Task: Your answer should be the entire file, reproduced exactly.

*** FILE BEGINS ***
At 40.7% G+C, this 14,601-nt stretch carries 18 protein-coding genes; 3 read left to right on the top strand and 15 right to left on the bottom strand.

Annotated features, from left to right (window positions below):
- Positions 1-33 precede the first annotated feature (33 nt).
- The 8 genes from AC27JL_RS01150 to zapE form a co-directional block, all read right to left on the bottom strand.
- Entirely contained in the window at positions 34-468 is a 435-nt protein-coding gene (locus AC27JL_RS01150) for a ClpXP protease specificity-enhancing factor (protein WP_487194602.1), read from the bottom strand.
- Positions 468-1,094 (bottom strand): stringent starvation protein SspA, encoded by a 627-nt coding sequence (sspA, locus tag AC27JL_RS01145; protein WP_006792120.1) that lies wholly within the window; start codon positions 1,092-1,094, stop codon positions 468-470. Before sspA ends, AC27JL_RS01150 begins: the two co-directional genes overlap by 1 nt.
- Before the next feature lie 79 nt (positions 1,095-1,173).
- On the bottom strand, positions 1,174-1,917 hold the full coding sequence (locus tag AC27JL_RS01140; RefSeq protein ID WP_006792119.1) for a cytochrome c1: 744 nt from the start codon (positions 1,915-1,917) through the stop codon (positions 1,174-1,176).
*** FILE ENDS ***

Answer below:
At 40.7% G+C, this 14,601-nt stretch carries 18 protein-coding genes; 3 read left to right on the top strand and 15 right to left on the bottom strand.

Annotated features, from left to right (window positions below):
- Positions 1-33 precede the first annotated feature (33 nt).
- The 8 genes from AC27JL_RS01150 to zapE form a co-directional block, all read right to left on the bottom strand.
- Entirely contained in the window at positions 34-468 is a 435-nt protein-coding gene (locus AC27JL_RS01150) for a ClpXP protease specificity-enhancing factor (protein WP_487194602.1), read from the bottom strand.
- Positions 468-1,094 (bottom strand): stringent starvation protein SspA, encoded by a 627-nt coding sequence (sspA, locus tag AC27JL_RS01145; protein WP_006792120.1) that lies wholly within the window; start codon positions 1,092-1,094, stop codon positions 468-470. Before sspA ends, AC27JL_RS01150 begins: the two co-directional genes overlap by 1 nt.
- Before the next feature lie 79 nt (positions 1,095-1,173).
- On the bottom strand, positions 1,174-1,917 hold the full coding sequence (locus tag AC27JL_RS01140; RefSeq protein ID WP_006792119.1) for a cytochrome c1: 744 nt from the start codon (positions 1,915-1,917) through the stop codon (positions 1,174-1,176).